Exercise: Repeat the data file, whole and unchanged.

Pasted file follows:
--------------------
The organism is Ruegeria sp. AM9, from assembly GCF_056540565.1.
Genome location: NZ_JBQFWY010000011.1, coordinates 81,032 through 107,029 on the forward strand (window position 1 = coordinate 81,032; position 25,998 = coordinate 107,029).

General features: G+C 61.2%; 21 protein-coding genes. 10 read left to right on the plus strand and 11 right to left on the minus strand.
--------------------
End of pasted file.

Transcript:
The organism is Ruegeria sp. AM9, from assembly GCF_056540565.1.
Genome location: NZ_JBQFWY010000011.1, coordinates 81,032 through 107,029 on the forward strand (window position 1 = coordinate 81,032; position 25,998 = coordinate 107,029).

General features: G+C 61.2%; 21 protein-coding genes. 10 read left to right on the plus strand and 11 right to left on the minus strand.